Author Topic: What was the range of an ancient javelin?  (Read 1255 times)

Erpingham

  • Society Member
  • Posts: 4968
  • Country: gb
  • Interests: Medieval warfare, Old School, home made rules
What was the range of an ancient javelin?
« on: April 15, 2019, 06:19:07 PM »
I decided to lift this point of debate out from the Telamon discussion, as it was perhaps lost there, and has a wider application to our interests.  The principals in this part of the debate were Mariano Rizzi and Patrick Waterson

Quote
    Mariano : a pila was a very heavy weapon , I am  dobtful about the possibilty to throwing it effectively over ten yardes and
    the same about throwing an ordinary javelin over 30 yardes.
    Simply try it.


Patrick : I find that how far one can throw a javelin depends mainly on practice.  At school, some people I knew managed 70 yards without too much trouble (and, I must confess, with a run-up) and a few even approached 80.

Now, my interest in weapons performance was piqued so I did a little digging and turned up this article, which provides information from a variety of tests (many 19th century) as well as more recent tests in the USA and some limited ancient data.  I thought they may be of interest, if only to avoid discussion in a vacuum.

I'm sure I've seen re-enactment tests of pilum throwing at some point - anyone able to point to that to set alongside this?
« Last Edit: April 15, 2019, 07:01:26 PM by Patrick Waterson »
  • Anthony Clipsom

Patrick Waterson

  • Administrator
  • Society Member
  • *****
  • Posts: 6734
  • Country: gb
  • Interests: Pretty much everything to do with warfare, especially how military systems actually work.
Re: What was the range of an ancient javelin?
« Reply #1 on: April 15, 2019, 07:02:14 PM »
[Fixed the link - it just needed an '=' :)]

Thanks, Antony.
  • Patrick Waterson
"History is not merely what happened; it is what happened in the context of what might have happened. Therefore it must incorporate, as a necessary element, the alternatives, the might-have-beens." - Hugh Trevor-Roper

PMBardunias

  • Society Member
  • Posts: 236
  • Interests: Ancient Greek warfare
Re: What was the range of an ancient javelin?
« Reply #2 on: April 15, 2019, 08:49:05 PM »
  • Paul Michael Bardunias

Duncan Head

  • Former Officer
  • Society Member
  • *****
  • Posts: 3476
  • Country: england
Re: What was the range of an ancient javelin?
« Reply #3 on: April 15, 2019, 08:57:44 PM »
And this one for throwing the Roman hasta veitaris.
  • Duncan Head

Patrick Waterson

  • Administrator
  • Society Member
  • *****
  • Posts: 6734
  • Country: gb
  • Interests: Pretty much everything to do with warfare, especially how military systems actually work.
Re: What was the range of an ancient javelin?
« Reply #4 on: April 16, 2019, 07:36:06 AM »
Thank you, gentlemen.  The ankyle (leather throwing loop) makes a noticeable difference to battle ranges, and is well attested by classical authors - but I had forgotten to mention it!

The use of an ankyle with the doru/dory (Greek hoplite spear) in the Murray et. al. paper is interesting given Xenophon's references in the Hellenica to spears being thrown in battle, especially by Thebans, and Epaminondas being brought down by a thrown spear (doratos) at Second Mantinea (Diodorus XV.87.1).

Klenjowski's paper on the hasta velitaris is also of interest, not least because it gives some good experimental data for throwing velite-type weapons with the ankyle (and useful evidence of their employment in classical Italy) but also makes the point about training bringing about a considerable improvement in ranges achieved.  The range of techniques used for throwing with the ankyle is also illuminating.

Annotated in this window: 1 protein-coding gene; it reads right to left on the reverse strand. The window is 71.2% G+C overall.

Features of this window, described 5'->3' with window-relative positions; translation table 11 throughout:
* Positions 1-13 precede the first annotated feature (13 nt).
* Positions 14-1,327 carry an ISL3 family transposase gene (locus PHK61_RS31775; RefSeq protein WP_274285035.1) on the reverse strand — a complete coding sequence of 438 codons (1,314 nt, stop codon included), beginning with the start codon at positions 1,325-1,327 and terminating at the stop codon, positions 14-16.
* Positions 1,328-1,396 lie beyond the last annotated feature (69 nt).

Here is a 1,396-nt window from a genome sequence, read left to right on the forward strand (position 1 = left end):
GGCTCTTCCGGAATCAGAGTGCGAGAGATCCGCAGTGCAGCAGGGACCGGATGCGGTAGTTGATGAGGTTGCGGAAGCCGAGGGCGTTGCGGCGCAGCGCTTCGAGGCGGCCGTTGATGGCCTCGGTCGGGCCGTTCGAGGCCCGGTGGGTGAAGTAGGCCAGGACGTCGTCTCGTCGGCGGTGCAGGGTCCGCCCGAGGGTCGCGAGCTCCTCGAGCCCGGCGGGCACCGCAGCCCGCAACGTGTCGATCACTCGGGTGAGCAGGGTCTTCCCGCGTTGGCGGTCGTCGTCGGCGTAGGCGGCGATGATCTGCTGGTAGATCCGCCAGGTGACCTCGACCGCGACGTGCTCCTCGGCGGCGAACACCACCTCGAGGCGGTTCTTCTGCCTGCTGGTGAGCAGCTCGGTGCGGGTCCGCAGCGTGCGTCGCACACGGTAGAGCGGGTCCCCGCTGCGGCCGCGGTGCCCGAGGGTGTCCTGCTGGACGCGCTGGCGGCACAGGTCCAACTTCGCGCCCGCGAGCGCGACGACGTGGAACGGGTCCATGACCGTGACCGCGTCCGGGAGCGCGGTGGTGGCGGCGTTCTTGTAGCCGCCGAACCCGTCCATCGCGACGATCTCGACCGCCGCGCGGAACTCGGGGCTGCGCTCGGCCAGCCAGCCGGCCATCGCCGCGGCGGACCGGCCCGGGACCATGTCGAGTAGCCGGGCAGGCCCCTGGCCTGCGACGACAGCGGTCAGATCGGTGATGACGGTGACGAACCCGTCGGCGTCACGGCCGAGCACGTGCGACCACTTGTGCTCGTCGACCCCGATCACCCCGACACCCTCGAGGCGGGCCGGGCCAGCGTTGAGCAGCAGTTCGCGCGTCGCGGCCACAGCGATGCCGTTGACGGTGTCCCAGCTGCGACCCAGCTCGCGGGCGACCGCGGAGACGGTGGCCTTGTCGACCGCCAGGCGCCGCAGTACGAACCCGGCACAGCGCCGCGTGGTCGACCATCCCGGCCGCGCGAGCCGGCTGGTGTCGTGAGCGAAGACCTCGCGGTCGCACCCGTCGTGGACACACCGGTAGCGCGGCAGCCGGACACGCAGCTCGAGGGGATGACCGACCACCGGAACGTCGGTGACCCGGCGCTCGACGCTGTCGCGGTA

• Patrick Waterson
"History is not merely what happened; it is what happened in the context of what might have happened. Therefore it must incorporate, as a necessary element, the alternatives, the might-have-beens." - Hugh Trevor-Roper

aligern

  • Committee Member
  • Society Member
  • *****
  • Posts: 2343
  • Country: gb
Re: What was the range of an ancient javelin?
« Reply #5 on: April 16, 2019, 09:14:32 AM »
Fascinating, woukd anyone be able to tabulate the results in a Slingshot article?  It would only heed light commentary. I am sure members would find it most interesting.
Roy
  • Roy Boss

Erpingham

  • Society Member
  • Posts: 4968
  • Country: gb
  • Interests: Medieval warfare, Old School, home made rules
  • Anthony Clipsom

Erpingham

  • Society Member
  • Posts: 4968
  • Country: gb
  • Interests: Medieval warfare, Old School, home made rules
Re: What was the range of an ancient javelin?
« Reply #7 on: April 16, 2019, 10:44:29 AM »
I must admit, I do find experimental archaeology with weapons interesting  :)

Several questions occurred to me when reading these studies, worthy of more consideration.

Firstly, people were all for exploring maximum distance.  Nothing on accuracy.  So, our test subjects could get the hang of throwing the weapons quite quickly but we don't know how accurately they could deliver them on target at a range below maximum - this may have been where the skill came in.

A second related point is a common point in similar tests.  Athletic javelin throwing, then as now, was about distance.  Was this what military javelin throwing was about?  Did skirmishers reach 60-70 m separation and bombard each other with javelins thrown in roughly the right direction?  Or was skirmishing done closer together with aimed shots?  I don't know the answer, but it does impact on using these results in rule design.

Talking of rules design, should we allow a range bonus for the ankyle?  Not unrelated to the above, of course. 

How much does the equipment affect range?  The tests seem to involve people in athletics gear on sport fields or beaches.  Now this might approximate to many skirmishers but velites had large shields.  Hoplites had even bigger shields.  How does this affect things?

All fascinating stuff.



  • Anthony Clipsom

Justin Swanton

  • Committee Member
  • Society Member
  • *****
  • Posts: 2419
  • Country: za
    • Check out my website